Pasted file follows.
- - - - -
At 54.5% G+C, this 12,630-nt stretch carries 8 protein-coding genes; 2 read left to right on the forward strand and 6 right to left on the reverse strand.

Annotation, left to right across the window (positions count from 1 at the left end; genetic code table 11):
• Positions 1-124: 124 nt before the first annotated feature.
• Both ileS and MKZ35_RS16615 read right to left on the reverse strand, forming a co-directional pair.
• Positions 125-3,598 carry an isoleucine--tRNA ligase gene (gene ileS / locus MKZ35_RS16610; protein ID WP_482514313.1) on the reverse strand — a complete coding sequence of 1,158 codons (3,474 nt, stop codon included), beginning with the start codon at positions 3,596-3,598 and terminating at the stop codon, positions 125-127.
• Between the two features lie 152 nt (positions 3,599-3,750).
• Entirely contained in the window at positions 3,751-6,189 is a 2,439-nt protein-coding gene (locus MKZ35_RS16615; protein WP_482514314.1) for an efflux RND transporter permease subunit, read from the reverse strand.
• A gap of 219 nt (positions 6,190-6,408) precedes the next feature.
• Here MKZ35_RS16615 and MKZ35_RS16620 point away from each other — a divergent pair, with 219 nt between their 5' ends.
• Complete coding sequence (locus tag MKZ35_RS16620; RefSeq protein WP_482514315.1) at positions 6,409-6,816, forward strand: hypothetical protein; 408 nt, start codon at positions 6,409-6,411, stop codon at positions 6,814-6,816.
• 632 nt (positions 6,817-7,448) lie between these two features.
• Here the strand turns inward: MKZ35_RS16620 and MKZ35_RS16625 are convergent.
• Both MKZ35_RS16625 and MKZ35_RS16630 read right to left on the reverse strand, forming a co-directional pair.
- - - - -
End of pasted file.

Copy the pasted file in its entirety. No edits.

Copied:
At 54.5% G+C, this 12,630-nt stretch carries 8 protein-coding genes; 2 read left to right on the forward strand and 6 right to left on the reverse strand.

Annotation, left to right across the window (positions count from 1 at the left end; genetic code table 11):
• Positions 1-124: 124 nt before the first annotated feature.
• Both ileS and MKZ35_RS16615 read right to left on the reverse strand, forming a co-directional pair.
• Positions 125-3,598 carry an isoleucine--tRNA ligase gene (gene ileS / locus MKZ35_RS16610; protein ID WP_482514313.1) on the reverse strand — a complete coding sequence of 1,158 codons (3,474 nt, stop codon included), beginning with the start codon at positions 3,596-3,598 and terminating at the stop codon, positions 125-127.
• Between the two features lie 152 nt (positions 3,599-3,750).
• Entirely contained in the window at positions 3,751-6,189 is a 2,439-nt protein-coding gene (locus MKZ35_RS16615; protein WP_482514314.1) for an efflux RND transporter permease subunit, read from the reverse strand.
• A gap of 219 nt (positions 6,190-6,408) precedes the next feature.
• Here MKZ35_RS16615 and MKZ35_RS16620 point away from each other — a divergent pair, with 219 nt between their 5' ends.
• Complete coding sequence (locus tag MKZ35_RS16620; RefSeq protein WP_482514315.1) at positions 6,409-6,816, forward strand: hypothetical protein; 408 nt, start codon at positions 6,409-6,411, stop codon at positions 6,814-6,816.
• 632 nt (positions 6,817-7,448) lie between these two features.
• Here the strand turns inward: MKZ35_RS16620 and MKZ35_RS16625 are convergent.
• Both MKZ35_RS16625 and MKZ35_RS16630 read right to left on the reverse strand, forming a co-directional pair.